1

I have used a hack to output :

% WTF: LaTeX has no € symbol!
% See here: http://en.wikibooks.org/wiki/LaTeX/Special_Characters#Euro_.E2.82.AC_currency_symbol
\usepackage[utf8]{inputenc}             % The input file is in utf-8
\usepackage{marvosym}                   % This package provides some symbols. The € is \EUR{}
\DeclareUnicodeCharacter{20AC}{\EUR{}}  % Now we link the € symbol to the escape sequence

Which is bad enough. Now I am trying to output the ° character, but no idea how to do that. Is there a generic method to output any unicode character supported by the font?

  • latex has \texteuro – David Carlisle Jan 31 '14 at 20:06
  • ° is \textdegree – David Carlisle Jan 31 '14 at 20:08
  • 1
    You can use XeLaTeX, or use \usepackage{newunicodechar}\newunicodechar{€}{\texteuro}. – Manuel Jan 31 '14 at 20:08
4

Note that classic TeX (or pdftex) does not use unicode fonts at all, so you (or the author of the package you are loading) needs to know the encoding used by the font, and to define appropriate commands. The two symbols that you mention, Euro and degree do have standard commands in the base distribution (despite the comment in your example suggesting otherwise).

If you want a generic mapping from Unicode fonts then you are better to use xelatex or lualatex where you may use the system opentype fonts and just enter the unicode text directly.

  • It seems I have no luck :( Using xelatex, lualatex or any-other-latex seems to me a risky proposition: who knows what other issues I will find with those tools. And finding lualatex/xelatex specific solutions to future problems seems like a daunting task. And using latex-specific codes for unicode characters is also a very bad solution: the text in my invoices is going to come from a database, with strings encoded in utf-8. I imagine I could pre-parse those strings to produce the right latex escape sequences (like \textdegree), but this seems a lot of work. – dangonfast Feb 3 '14 at 13:14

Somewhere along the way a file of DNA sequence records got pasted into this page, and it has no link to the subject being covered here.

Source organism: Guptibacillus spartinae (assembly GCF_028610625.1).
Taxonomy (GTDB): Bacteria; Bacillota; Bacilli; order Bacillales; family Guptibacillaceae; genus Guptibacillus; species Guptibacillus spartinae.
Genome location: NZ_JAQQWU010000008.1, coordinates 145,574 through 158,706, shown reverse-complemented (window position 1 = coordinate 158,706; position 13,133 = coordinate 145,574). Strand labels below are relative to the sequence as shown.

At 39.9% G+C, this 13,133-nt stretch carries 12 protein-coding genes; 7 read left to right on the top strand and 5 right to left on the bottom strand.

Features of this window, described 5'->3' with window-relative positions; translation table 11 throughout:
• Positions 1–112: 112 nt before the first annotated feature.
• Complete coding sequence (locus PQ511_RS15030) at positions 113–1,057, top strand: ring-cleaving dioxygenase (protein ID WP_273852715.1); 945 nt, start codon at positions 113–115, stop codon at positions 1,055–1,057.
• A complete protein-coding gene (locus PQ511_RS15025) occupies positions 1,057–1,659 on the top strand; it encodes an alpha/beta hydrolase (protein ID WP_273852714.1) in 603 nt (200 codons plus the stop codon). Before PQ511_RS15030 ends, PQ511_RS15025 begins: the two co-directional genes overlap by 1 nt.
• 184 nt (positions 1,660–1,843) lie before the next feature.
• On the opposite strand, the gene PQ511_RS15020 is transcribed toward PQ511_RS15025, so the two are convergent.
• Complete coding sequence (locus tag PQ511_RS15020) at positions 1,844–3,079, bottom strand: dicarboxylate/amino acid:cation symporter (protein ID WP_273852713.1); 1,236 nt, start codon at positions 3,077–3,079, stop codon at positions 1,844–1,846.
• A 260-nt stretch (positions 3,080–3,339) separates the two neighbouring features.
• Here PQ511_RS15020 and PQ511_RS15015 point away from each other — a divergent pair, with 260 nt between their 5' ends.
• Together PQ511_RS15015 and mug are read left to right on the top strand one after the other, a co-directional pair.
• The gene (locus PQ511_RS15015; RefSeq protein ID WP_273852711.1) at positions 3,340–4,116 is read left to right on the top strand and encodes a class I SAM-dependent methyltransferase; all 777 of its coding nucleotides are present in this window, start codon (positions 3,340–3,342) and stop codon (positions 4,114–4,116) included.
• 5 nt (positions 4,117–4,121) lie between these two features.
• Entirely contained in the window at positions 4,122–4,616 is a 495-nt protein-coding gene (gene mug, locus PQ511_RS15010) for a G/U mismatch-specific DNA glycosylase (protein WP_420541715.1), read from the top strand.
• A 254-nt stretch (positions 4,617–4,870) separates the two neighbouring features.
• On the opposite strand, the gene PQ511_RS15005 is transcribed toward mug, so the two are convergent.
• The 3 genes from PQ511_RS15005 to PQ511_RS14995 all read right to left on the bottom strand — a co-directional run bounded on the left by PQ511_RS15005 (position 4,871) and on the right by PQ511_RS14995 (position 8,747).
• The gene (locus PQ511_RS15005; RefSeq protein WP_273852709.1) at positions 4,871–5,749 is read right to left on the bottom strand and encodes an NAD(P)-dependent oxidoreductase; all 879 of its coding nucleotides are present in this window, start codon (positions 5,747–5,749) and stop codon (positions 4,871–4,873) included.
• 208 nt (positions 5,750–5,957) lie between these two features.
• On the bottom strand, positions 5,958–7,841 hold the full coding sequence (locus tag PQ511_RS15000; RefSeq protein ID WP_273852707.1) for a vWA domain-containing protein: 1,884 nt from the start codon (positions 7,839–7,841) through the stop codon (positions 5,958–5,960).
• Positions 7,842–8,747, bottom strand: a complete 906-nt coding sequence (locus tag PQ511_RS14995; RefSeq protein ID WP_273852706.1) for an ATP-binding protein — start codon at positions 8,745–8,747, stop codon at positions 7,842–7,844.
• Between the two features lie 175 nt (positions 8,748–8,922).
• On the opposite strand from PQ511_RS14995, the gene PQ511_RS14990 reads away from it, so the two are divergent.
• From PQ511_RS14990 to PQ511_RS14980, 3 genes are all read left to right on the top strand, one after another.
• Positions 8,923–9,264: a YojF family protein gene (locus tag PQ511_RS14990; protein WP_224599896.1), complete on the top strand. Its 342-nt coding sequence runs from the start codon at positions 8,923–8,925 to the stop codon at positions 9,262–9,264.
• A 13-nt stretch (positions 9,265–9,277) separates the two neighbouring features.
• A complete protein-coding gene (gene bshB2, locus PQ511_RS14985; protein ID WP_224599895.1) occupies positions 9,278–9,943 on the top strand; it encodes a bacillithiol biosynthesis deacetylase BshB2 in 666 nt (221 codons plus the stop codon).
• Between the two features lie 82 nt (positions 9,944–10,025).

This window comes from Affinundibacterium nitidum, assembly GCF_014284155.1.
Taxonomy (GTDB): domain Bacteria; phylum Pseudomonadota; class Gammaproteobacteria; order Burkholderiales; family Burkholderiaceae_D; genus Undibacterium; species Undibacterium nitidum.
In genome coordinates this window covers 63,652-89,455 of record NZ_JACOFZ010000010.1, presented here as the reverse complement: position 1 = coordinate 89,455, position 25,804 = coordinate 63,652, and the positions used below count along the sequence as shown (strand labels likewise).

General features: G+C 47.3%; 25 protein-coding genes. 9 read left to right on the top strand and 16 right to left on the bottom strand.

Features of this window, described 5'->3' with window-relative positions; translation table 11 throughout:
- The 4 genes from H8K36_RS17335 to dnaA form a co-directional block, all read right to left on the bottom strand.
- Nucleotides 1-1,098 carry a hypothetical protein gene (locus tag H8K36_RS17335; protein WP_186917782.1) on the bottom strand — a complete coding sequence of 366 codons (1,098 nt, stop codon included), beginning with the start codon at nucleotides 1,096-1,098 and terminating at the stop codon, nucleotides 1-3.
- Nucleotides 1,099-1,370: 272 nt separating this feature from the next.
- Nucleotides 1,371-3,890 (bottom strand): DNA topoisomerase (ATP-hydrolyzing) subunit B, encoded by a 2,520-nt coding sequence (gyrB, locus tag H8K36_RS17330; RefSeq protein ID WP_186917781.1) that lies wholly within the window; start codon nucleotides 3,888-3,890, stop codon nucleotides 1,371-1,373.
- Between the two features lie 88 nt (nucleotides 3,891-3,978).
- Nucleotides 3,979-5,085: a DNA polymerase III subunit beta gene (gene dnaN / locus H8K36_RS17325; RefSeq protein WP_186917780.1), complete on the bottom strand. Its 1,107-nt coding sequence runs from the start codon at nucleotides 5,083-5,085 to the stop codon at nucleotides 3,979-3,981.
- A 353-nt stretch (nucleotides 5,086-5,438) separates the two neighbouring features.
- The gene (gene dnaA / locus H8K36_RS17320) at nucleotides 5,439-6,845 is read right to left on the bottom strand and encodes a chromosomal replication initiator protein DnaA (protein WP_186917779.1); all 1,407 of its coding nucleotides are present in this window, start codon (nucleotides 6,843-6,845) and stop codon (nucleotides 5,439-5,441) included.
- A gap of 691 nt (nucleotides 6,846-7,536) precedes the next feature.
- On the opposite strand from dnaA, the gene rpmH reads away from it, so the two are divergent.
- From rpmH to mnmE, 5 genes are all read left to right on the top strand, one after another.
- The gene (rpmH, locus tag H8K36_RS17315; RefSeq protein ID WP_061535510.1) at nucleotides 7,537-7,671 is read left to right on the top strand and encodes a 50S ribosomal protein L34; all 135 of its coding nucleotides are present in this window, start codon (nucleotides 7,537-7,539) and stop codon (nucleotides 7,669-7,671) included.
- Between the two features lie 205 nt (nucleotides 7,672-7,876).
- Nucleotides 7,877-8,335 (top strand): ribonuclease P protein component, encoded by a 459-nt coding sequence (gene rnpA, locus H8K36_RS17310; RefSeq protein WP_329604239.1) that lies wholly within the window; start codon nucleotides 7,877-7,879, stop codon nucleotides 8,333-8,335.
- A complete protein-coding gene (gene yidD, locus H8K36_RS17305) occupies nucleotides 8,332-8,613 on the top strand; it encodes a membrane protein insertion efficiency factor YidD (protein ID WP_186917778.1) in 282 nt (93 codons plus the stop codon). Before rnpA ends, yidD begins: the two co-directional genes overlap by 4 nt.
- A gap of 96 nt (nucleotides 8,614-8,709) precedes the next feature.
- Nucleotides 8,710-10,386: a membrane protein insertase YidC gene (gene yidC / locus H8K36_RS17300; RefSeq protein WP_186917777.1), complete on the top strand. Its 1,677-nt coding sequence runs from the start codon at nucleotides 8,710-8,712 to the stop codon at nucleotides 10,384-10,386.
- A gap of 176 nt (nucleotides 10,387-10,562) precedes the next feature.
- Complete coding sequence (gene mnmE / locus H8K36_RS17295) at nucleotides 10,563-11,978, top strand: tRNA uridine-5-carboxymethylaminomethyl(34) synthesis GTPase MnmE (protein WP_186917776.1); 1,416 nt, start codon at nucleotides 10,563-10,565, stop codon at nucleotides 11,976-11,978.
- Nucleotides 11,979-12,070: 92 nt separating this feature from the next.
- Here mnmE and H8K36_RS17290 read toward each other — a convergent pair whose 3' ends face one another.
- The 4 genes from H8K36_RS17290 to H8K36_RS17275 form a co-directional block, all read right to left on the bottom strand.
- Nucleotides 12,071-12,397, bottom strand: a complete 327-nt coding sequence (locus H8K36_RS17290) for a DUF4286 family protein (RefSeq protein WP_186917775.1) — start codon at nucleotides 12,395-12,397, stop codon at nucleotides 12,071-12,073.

• And I assume there are unicode characters without a corresponding latex escape string, which means those characters can not be displayed by latex at all. No idea how people are solving this problem. And this seems like a very common issue: once you are doing anything in any non-english language, you are going to have to deal with utf-8 (or any other encoding). Are people solving this with XeLaTeX? Is it 100% LaTeX (+ unicode support)? or can I expect XeLaTeX specific issues? – dangonfast Feb 3 '14 at 13:18
  • @gonvaled it's difficult to answer your comment as you seem to be making a lot of incorrect assumptions, and the system doesn't support lengthy discussion in chat. Using xelatex/luatex you can use unicode fonts directly. As I comment in my answer classic TeX uses different font encodings so you need some package support, but people have been doing that for 30 years and Chinese, Japanese, Arabic, Hebrew, Cyrillic, Greek, and all European diacritic letters have good latex support. If you have a specific problem with some specific input please ask a new question on that point, rather than comment – David Carlisle Feb 3 '14 at 13:34
  • @gonvaled The above comment already had to be truncated to fit within the system, which is why a new question is preferable. – David Carlisle Feb 3 '14 at 13:34
  • Thanks David, but my comment stands, and this is the right question for it: "any unicode character". The problem is simple: I have a utf-8 encoded string, which I need to output with latex. I can not do manual processing, so I need an automatic way of displaying any utf-8 string. According to your answer, there seems to be two solutions: use something other than LaTeX (xelatex, ...), or use specific escape strings in LaTeX. Both solutions seem to me suboptimal. The first option would be good if and only if xelatex/lualatex is 100% LaTeX (which I doubt) – dangonfast Feb 3 '14 at 13:59

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